/* * RandomGUID * @version 1.2.1 11/05/02 * @author Marc A. Mnich * * From www.JavaExchange.com, Open Software licensing * * 11/05/02 -- Performance enhancement from Mike Dubman. * Moved InetAddr.getLocal to static block. Mike has measured * a 10 fold improvement in run time. * 01/29/02 -- Bug fix: Improper seeding of nonsecure Random object * caused duplicate GUIDs to be produced. Random object * is now only created once per JVM. * 01/19/02 -- Modified random seeding and added new constructor * to allow secure random feature. * 01/14/02 -- Added random function seeding with JVM run time * */ import java.net.*; import java.util.*; import java.security.*; /* * In the multitude of java GUID generators, I found none that * guaranteed randomness. GUIDs are guaranteed to be globally unique * by using ethernet MACs, IP addresses, time elements, and sequential * numbers. GUIDs are not expected to be random and most often are * easy/possible to guess given a sample from a given generator. * SQL Server, for example generates GUID that are unique but * sequencial within a given instance. * * GUIDs can be used as security devices to hide things such as * files within a filesystem where listings are unavailable (e.g. files * that are served up from a Web server with indexing turned off). * This may be desireable in cases where standard authentication is not * appropriate. In this scenario, the RandomGUIDs are used as directories. * Another example is the use of GUIDs for primary keys in a database * where you want to ensure that the keys are secret. Random GUIDs can * then be used in a URL to prevent hackers (or users) from accessing * records by guessing or simply by incrementing sequential numbers. * * There are many other possiblities of using GUIDs in the realm of * security and encryption where the element of randomness is important. * This class was written for these purposes but can also be used as a * general purpose GUID generator as well. * * RandomGUID generates truly random GUIDs by using the system's * IP address (name/IP), system time in milliseconds (as an integer), * and a very large random number joined together in a single String * that is passed through an MD5 hash. The IP address and system time * make the MD5 seed globally unique and the random number guarantees * that the generated GUIDs will have no discernable pattern and * cannot be guessed given any number of previously generated GUIDs. * It is generally not possible to access the seed information (IP, time, * random number) from the resulting GUIDs as the MD5 hash algorithm * provides one way encryption. * * ----> Security of RandomGUID: <----- * RandomGUID can be called one of two ways -- with the basic java Random * number generator or a cryptographically strong random generator * (SecureRandom). The choice is offered because the secure random * generator takes about 3.5 times longer to generate its random numbers * and this performance hit may not be worth the added security * especially considering the basic generator is seeded with a * cryptographically strong random seed. * * Seeding the basic generator in this way effectively decouples * the random numbers from the time component making it virtually impossible * to predict the random number component even if one had absolute knowledge * of the System time. Thanks to Ashutosh Narhari for the suggestion * of using the static method to prime the basic random generator. * * Using the secure random option, this class compies with the statistical * random number generator tests specified in FIPS 140-2, Security * Requirements for Cryptographic Modules, secition 4.9.1. * * I converted all the pieces of the seed to a String before handing * it over to the MD5 hash so that you could print it out to make * sure it contains the data you expect to see and to give a nice * warm fuzzy. If you need better performance, you may want to stick * to byte[] arrays. * * I believe that it is important that the algorithm for * generating random GUIDs be open for inspection and modification. * This class is free for all uses. * * * - Marc */ public class RandomGUID extends Object { public String valueBeforeMD5 = ""; public String valueAfterMD5 = ""; private static Random myRand; private static SecureRandom mySecureRand; private static String s_id; /* * Static block to take care of one time secureRandom seed. * It takes a few seconds to initialize SecureRandom. You might * want to consider removing this static block or replacing * it with a "time since first loaded" seed to reduce this time. * This block will run only once per JVM instance. */ static { mySecureRand = new SecureRandom(); long secureInitializer = mySecureRand.nextLong(); myRand = new Random(secureInitializer); try { s_id = InetAddress.getLocalHost().toString(); } catch (UnknownHostException e) { e.printStackTrace(); } } /* * Default constructor. With no specification of security option, * this constructor defaults to lower security, high performance. */ public RandomGUID() { getRandomGUID(false); } /* * Constructor with security option. Setting secure true * enables each random number generated to be cryptographically * strong. Secure false defaults to the standard Random function seeded * with a single cryptographically strong random number. */ public RandomGUID(boolean secure) { getRandomGUID(secure); } /* * Method to generate the random GUID */ private void getRandomGUID(boolean secure) { MessageDigest md5 = null; StringBuffer sbValueBeforeMD5 = new StringBuffer(); try { md5 = MessageDigest.getInstance("MD5"); } catch (NoSuchAlgorithmException e) { System.out.println("Error: " + e); } try { long time = System.currentTimeMillis(); long rand = 0; if (secure) { rand = mySecureRand.nextLong(); } else { rand = myRand.nextLong(); } // This StringBuffer can be a long as you need; the MD5 // hash will always return 128 bits. You can change // the seed to include anything you want here. // You could even stream a file through the MD5 making // the odds of guessing it at least as great as that // of guessing the contents of the file! sbValueBeforeMD5.append(s_id); sbValueBeforeMD5.append(":"); sbValueBeforeMD5.append(Long.toString(time)); sbValueBeforeMD5.append(":"); sbValueBeforeMD5.append(Long.toString(rand)); valueBeforeMD5 = sbValueBeforeMD5.toString(); md5.update(valueBeforeMD5.getBytes()); byte[] array = md5.digest(); StringBuffer sb = new StringBuffer(); for (int j = 0; j < array.length; ++j) { int b = array[j] & 0xFF; if (b < 0x10) sb.append('0'); sb.append(Integer.toHexString(b)); } valueAfterMD5 = sb.toString(); } catch (Exception e) { System.out.println("Error:" + e); } } /* * Convert to the standard format for GUID * (Useful for SQL Server UniqueIdentifiers, etc.) * Example: C2FEEEAC-CFCD-11D1-8B05-00600806D9B6 */ public String toString() { String raw = valueAfterMD5.toUpperCase(); StringBuffer sb = new StringBuffer(); sb.append(raw.substring(0, 8)); sb.append("-"); sb.append(raw.substring(8, 12)); sb.append("-"); sb.append(raw.substring(12, 16)); sb.append("-"); sb.append(raw.substring(16, 20)); sb.append("-"); sb.append(raw.substring(20)); return sb.toString(); } /* * Demonstraton and self test of class */ public static void main(String args[]) { for (int i=0; i< 100; i++) { RandomGUID myGUID = new RandomGUID(); System.out.println("Seeding String=" + myGUID.valueBeforeMD5); System.out.println("rawGUID=" + myGUID.valueAfterMD5); System.out.println("RandomGUID=" + myGUID.toString()); } } }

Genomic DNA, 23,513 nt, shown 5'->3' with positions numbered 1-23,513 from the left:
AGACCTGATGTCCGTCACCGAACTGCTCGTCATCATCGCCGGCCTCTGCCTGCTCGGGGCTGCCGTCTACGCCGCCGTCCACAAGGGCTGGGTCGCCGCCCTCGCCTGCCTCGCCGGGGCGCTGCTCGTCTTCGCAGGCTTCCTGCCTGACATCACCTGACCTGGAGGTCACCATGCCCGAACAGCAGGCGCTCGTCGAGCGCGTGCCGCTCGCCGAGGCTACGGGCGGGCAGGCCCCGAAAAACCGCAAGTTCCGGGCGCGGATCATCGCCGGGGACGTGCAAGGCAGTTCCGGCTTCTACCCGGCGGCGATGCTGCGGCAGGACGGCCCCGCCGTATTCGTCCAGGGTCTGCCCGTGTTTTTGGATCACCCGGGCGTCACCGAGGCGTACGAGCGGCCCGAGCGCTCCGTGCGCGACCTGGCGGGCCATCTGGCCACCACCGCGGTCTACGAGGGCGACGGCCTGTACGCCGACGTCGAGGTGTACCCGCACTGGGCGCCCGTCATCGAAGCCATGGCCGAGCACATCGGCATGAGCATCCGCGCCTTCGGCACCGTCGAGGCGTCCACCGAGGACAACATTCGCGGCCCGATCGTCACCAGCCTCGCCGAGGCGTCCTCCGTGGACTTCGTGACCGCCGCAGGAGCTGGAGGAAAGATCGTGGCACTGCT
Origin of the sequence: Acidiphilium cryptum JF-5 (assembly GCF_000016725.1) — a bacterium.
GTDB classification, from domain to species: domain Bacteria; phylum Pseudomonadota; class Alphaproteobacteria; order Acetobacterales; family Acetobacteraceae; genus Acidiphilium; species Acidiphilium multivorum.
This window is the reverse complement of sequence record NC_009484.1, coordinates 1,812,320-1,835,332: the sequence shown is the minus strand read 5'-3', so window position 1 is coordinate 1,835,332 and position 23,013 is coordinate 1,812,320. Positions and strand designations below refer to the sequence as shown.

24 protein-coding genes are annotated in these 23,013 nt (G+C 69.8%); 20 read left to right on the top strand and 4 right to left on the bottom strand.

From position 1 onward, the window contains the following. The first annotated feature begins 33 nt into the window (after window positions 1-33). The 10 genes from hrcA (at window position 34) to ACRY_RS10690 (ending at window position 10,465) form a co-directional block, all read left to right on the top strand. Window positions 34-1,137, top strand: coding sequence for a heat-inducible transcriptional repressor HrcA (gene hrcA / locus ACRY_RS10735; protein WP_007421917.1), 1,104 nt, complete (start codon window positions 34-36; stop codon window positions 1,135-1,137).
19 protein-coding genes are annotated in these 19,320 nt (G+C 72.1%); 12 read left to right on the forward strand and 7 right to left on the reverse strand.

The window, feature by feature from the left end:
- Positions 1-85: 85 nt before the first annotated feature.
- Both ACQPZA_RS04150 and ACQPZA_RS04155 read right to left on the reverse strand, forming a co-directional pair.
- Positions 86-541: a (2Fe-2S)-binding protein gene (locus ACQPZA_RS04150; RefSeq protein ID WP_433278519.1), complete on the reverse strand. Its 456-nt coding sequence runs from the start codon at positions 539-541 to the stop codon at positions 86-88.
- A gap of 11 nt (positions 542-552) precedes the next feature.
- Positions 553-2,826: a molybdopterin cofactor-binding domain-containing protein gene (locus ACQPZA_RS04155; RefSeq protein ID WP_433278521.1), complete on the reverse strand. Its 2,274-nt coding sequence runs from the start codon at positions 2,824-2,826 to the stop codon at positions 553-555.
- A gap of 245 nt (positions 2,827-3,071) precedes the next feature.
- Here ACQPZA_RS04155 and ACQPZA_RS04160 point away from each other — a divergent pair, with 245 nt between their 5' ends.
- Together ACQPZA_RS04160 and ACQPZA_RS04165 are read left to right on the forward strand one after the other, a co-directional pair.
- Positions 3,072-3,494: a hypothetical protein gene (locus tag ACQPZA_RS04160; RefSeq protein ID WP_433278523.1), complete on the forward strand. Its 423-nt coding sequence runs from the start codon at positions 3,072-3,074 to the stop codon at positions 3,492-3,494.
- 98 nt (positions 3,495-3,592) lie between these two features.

Download RandomGUID. -- generates truly random GUIDs in the standard format.